Chest radiography is used infrequently now for evaluating cardiac structural abnormalities because of the superiority of echocardiography in this regard. The chest radiograph, however, is a rapid, inexpensive way to assess pulmonary anatomy and is very useful for evaluating pulmonary venous congestion and hypoperfusion or hyperperfusion. In addition, abnormalities of the thoracic skeleton are found in certain cardiac disorders and radiographic corroboration may help with the diagnosis. Detection of intracardiac calcium deposits by the radiograph or fluoroscopy is of some value in finding coronary artery, valvular, or pericardial disease.
Computed Tomographic Scanning
Computed tomography (CT) has been applied to cardiac imaging by using ECG gating to account for the motion of the heart. The major application of this technology has been the detection of small amounts of coronary artery calcium as an indicator of atherosclerosis in the coronary arterial tree. With the development of multidetector CT and using intravenous contrast agents, noninvasive coronary angiography is possible and has a very high negative predictive value for detecting significant coronary artery lesions. Hybrid PET or nuclear SPECT plus CT scanners are now available and can provide anatomic, perfusion, and viability data. CT scanning is also very useful for detecting thoracic aorta disease, such as dissection and pericardial disease.
Magnetic Resonance Imaging
Magnetic resonance imaging (MRI) has considerable potential as a technique for evaluating cardiovascular disease. It is excellent for detecting aortic dissection and pericardial thickening and assessing left ventricular volume and mass. Newer computer analysis techniques have solved the problem of myocardial motion and can be used to detect flow in the heart, much as color-flow Doppler is used. In addition, regional molecular disturbances can be created that place stripes of a different density in either the myocardium or the blood; these can then be followed through the cardiac cycle to determine structural deformation (eg, of the left ventricular wall) or the movement of the blood.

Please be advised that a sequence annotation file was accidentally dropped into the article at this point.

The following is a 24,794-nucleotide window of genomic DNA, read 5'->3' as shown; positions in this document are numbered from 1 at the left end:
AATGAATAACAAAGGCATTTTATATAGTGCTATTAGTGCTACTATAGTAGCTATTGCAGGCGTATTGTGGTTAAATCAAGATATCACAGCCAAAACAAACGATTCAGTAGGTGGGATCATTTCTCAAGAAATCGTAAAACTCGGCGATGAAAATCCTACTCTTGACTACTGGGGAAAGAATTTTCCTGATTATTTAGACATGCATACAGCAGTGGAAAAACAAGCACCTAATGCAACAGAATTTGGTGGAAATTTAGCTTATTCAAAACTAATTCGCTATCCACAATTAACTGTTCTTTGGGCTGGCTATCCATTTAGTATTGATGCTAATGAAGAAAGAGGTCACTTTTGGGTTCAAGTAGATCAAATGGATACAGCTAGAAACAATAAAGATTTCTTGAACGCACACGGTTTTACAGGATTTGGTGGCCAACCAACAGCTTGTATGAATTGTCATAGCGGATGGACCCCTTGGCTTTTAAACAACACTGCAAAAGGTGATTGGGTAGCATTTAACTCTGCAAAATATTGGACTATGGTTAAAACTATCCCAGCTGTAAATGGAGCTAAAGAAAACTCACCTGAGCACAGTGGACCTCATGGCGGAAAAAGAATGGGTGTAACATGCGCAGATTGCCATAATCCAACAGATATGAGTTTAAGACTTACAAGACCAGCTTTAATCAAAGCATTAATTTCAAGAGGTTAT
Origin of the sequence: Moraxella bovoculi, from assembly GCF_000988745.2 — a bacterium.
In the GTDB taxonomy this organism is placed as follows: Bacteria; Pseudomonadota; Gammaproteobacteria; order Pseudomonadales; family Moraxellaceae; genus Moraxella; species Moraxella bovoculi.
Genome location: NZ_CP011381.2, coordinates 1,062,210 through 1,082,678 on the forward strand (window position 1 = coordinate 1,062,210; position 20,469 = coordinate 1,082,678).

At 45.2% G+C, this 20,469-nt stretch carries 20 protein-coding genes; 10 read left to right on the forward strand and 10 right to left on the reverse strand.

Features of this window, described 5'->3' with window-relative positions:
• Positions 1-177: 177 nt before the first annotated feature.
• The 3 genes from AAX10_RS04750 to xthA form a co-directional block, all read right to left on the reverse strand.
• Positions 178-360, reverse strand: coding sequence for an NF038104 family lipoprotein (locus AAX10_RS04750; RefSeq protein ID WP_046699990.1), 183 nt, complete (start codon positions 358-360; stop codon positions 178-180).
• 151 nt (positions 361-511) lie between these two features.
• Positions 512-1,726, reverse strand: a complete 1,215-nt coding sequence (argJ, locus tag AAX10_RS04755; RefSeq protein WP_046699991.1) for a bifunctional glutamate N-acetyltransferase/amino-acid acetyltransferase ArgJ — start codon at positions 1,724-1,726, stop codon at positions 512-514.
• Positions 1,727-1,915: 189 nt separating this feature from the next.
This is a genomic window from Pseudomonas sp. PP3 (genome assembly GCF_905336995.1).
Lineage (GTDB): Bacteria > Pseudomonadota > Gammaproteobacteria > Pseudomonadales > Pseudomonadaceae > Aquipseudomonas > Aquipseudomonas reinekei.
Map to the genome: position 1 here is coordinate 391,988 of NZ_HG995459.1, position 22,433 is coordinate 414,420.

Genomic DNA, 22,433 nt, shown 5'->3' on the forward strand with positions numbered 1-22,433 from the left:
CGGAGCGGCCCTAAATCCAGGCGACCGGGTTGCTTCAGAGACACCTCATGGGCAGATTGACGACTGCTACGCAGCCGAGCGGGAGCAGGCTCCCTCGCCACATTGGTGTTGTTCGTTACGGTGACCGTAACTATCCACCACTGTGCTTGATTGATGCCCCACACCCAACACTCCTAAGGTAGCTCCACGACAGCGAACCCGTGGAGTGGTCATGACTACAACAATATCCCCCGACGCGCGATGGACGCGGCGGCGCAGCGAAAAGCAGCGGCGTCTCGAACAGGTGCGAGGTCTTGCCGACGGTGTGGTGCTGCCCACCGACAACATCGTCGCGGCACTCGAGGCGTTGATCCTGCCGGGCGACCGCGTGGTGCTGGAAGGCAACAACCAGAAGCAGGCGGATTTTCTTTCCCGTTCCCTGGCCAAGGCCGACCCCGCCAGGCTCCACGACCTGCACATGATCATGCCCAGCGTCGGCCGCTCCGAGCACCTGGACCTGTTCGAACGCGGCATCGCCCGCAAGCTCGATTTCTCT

Gadolinium-based contrast agents can be injected intravenously to enhance MRI. In delayed images taken after contrast injection (approximately 10 minutes), hyperenhancement of the myocardium suggests irreversible scar formation. This determination can identify nonviable myocardium in patients with coronary artery disease. The major limitation of cardiac MRI is the length of the studies, their cost, and the relative nonavailability of magnetic resonance systems in acute patient care areas compared with CT.
Stress testing in various forms is most frequently applied in cases of suspected or overt ischemic heart disease (Table 5–3). Because ischemia represents an imbalance between myocardial oxygen supply and demand, exercise or pharmacologic stress increases myocardial oxygen demand and reveals an inadequate oxygen supply (hypoperfusion) in diseased coronary arteries. Stress testing can thus induce detectable ischemia in patients with no evidence of ischemia at rest. It is also used to determine cardiac reserve in patients with valvular and myocardial disease. Deterioration of left ventricular performance during exercise or other stresses suggests a diminution in cardiac reserve that would have therapeutic and prognostic implications. Although most stress test studies use some technique (Table 5–4) for directly assessing the myocardium, it is important not to forget the symptoms of angina pectoris or extreme dyspnea: Light-headedness or syncope can be equally important in evaluating patients. Physical findings such as the development of pulmonary rales, ventricular gallops, murmurs, peripheral cyanosis, hypotension, excessive increases in heart rate, or inappropriate decreases in heart rate also have diagnostic and prognostic value. It is therefore important that a symptom assessment and physical examination always be done before, during, and after stress testing.
Table 5–3. Indications for Stress Testing ||Download (.pdf)
Table 5–3. Indications for Stress Testing
Evaluation of exertional chest pain
Assess significance of known coronary artery disease
Risk stratification of ischemic heart disease
Determine exercise capacity
Evaluate other exercise symptoms
Table 5–4. Methods of Detecting Myocardial Ischemia during Stress Testing ||Download (.pdf)
Table 5–4. Methods of Detecting Myocardial Ischemia during Stress Testing
Myocardial perfusion imaging
Positron emission tomography